We don’t know whether or not he’s dead, but we all miss Bushington, so we, after a family meeting in the basement, decide to have a memorial service in the backyard. We go to the supermarket (around the corner) to buy flowers and bring them to the backyard. Then, Mommy and Daddy light a memorial candle and we take a moment of silence for Bushington. Daddy says a short prayer.
Then, we talk about all the memories of Bushington: The PDA, the way he escaped his collar, the mail from the graduate schools, Bushington getting a taxi to the airport. We talk about the mischief Bushington got into, but then we talk about what we miss most about Bushington. We share one at a time:
Sean says he liked how Bushington forgave Sean after Bushington got run over by a car. Sean says even though Bushington was in pain, Bushington still cuddled with Sean that night and it comforted Sean, who was scared.
Roberta says she got lonely at night, too. She has a boyfriend and they hug, but Bushington would always cuddle with her throughout the night and lick her tears. He’d also give her hugs when she felt lonely.
Bob also says he missed cuddling with Bushington. Bob doesn’t have a girlfriend and it gets lonely at night, but Bushington always filled the gap by coming to Bob’s bed.
Mommy and Daddy also said they liked cuddling with Bushington, when the other one wasn’t there. The family kept talking and even though he had the power of intense listening, everyone missed cuddling with Bushington and making Bushington give them a hug.
Then we start talking to each other and wonder why we cant just give each other hugs. So we do. Everyone hugs, cries, and we feel better. Then, Bob says he sees something in the corner of his eye in the bushes. Bob thinks it’s Bushington, but he isn’t sure, but Daddy goes inside anyway and gets something Daddy knows Bushington cares about: Bushington’s PDA.
Daddy walks around calling for Bushington, waving Bushington’s PDA around like a NASCAR referee waving a checkered flag. Everyone listens, but no one hears or sees anything. Bob says it could have just been his imagination. It had to be. Bushington’s dead.
“It’s sad, but they never found the ashes . . .” Sean said.
We look at each other, like hares in headlights.
Then Daddy says, “Come on, guys. He was euthanized, there’s no way . . .” But then he remembers tying up Bushington in the office and coming back to find Bushington’d Houdinied his way out. But faking a hypodermic needle? It seemed impossible . . But it is Bushington.
So the family talks about it and we decide to go back to the vet. The secretary is nice. Her name’s Barbara. We ask her to go through each step of euthanasia or euthanasing, or whatever it’s called. She smiles, sighes, and tells us the process. She says we’ll need hugs afterwards.
The secretary says (not verbatim) Initially, the family is consulted and the dog’s vitals (breathing, heart rate, joint movement, etc.) is examined. Then, the owner(s) are given the diagnosis(es), and asked to make a decision (and given as much time as desired). Then, if the decision is made to do surgery, I schedule the surgery. If the decision is made to give the animal prescriptions, prescriptions are given and available at normal pharmacies (like Walmart). If the decision is made to euthanize, the family is asked if they want to be in the room or not (which is respected), the needle is prepared, the animal’s skin is cleaned, the family is told the shot will be given, and the shot is administered.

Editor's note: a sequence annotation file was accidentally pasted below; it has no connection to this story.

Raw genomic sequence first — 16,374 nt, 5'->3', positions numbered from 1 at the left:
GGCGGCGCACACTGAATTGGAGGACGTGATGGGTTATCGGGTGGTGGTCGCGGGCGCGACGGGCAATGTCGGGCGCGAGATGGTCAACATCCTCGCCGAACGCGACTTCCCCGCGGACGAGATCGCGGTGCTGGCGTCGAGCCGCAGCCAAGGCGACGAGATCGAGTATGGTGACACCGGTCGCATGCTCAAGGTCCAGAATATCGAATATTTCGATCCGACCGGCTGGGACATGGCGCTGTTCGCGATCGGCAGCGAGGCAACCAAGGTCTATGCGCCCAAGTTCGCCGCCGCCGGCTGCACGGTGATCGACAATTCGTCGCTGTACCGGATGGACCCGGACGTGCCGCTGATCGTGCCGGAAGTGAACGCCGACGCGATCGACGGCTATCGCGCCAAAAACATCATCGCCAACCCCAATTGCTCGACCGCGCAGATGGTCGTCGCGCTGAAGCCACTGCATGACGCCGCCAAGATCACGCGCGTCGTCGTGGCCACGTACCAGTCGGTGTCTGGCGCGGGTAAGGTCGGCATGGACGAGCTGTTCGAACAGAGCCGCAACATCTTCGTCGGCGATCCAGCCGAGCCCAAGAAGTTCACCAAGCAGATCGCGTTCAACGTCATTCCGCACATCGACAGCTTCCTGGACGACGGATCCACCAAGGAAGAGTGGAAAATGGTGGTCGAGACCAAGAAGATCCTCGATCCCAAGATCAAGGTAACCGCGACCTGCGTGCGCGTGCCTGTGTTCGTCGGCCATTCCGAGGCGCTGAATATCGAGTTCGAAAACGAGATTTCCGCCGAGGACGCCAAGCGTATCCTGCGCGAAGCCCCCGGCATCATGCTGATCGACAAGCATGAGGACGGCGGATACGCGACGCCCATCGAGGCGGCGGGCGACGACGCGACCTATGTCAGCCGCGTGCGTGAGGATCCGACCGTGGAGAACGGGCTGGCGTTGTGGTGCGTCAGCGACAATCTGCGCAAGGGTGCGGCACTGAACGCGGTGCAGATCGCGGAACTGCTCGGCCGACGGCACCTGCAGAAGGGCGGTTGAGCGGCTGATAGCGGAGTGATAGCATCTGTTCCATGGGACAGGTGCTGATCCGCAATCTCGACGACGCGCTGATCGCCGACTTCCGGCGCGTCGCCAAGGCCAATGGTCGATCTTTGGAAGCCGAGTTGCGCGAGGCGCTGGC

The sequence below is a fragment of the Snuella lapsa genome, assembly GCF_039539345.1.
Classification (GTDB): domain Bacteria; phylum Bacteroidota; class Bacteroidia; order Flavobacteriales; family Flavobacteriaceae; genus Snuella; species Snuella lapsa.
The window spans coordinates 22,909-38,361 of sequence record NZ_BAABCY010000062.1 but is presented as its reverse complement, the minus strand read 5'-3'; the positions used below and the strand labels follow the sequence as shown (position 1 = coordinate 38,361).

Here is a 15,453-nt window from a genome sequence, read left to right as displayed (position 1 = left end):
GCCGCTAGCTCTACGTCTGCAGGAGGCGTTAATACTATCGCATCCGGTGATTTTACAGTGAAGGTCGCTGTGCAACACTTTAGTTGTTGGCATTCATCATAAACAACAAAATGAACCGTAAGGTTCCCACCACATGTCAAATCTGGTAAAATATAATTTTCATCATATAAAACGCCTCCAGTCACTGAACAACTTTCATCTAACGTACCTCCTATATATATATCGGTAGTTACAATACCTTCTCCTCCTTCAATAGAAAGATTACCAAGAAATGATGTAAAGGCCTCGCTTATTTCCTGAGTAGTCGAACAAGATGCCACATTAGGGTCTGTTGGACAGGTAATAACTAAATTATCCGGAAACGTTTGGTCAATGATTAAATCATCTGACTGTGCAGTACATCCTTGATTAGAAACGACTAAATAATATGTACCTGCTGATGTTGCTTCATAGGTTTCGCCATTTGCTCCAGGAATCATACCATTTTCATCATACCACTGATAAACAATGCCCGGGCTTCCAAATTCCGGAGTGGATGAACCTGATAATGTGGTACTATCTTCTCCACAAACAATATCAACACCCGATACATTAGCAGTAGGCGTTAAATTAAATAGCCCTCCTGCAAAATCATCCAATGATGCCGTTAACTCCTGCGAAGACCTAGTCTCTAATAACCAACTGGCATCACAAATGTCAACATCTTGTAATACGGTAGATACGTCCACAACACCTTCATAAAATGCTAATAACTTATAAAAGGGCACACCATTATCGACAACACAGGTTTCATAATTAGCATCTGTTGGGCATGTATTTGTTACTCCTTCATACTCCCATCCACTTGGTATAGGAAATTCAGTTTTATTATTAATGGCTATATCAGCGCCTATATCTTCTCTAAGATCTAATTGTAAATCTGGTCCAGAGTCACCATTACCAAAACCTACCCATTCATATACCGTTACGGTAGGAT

The family is then given time to cry/grieve, etc. The animal corpse is then shipped to “Rainbow Bridge Crematorium,” through registered mail.
“Registered mail, but that means . . .”
“Please let me finish, Sir,” the secretary says.
She says “Rainbow Bridge Crematorium” then puts the remains of a group of dogs into the Furnace or puts the dogs individually into the Furnace, depending on the owners’ wishes. Then, the grouped dogs (the dogs cremated together) are buried in Pooch Cemetery by “Rainbow Bridge Crematorium,” or the ashes are shipped back to us in an urn through registered mail. In your case, Bushington’s ashes were put in an urn. Everything went according to plan until the United States Post Office , due to budget cuts, lost Bushington’s ashes or temporarily misplaced them (that’s how they prefer to say it). So, unless a dog that looks exactly like Bushington was euthanized here, cremated there, or somehow came back to life, he’s dead, just lost in the mail.
With any other dog, our family would have accepted that, but this is Bushington, so we start driving to the United States Post Office.
We arrive and the line, with social distancing, is five blocks. Budget cuts. The secretary gave us Bushington’s Tracking Number, though. So, we wait, talk, hug, but keep track of this number. A snail traveling across a fish tank would go faster than this line. Then, Bob tells us he needs the restroom. Great. So, since he only has to pee, we decide he should go behind a few trees.
We get to the front of the line. There’s an elderly white man who’s balding behind the counter. The old man asks how he can help us.
Daddy tells him the United States Postal Service has lost Bushington’s ashes, gives the old man the tracking number, and Daddy asks him to find Bushington. The old man laughs:
“I’m the only one working here. The other employees were laid off and you think I can find . . .? Wow!” the old man says.
Our family looks at each other. We spent three hours waiting for this.
“So, there’s no way to track this package or find it?” Daddy asks.
The old man sighs and says, “Well, there was before the budget cuts from the government. I mean if you want, I can put in a search request, but with how things are going, that’ll take at least six months.”
Mommy and Daddy fill out the forms, which takes half-an-hour, and we leave. We’ll just have to wait. But Bob still remembers what he saw from the corner of his eye and it wasn’t a squirrel.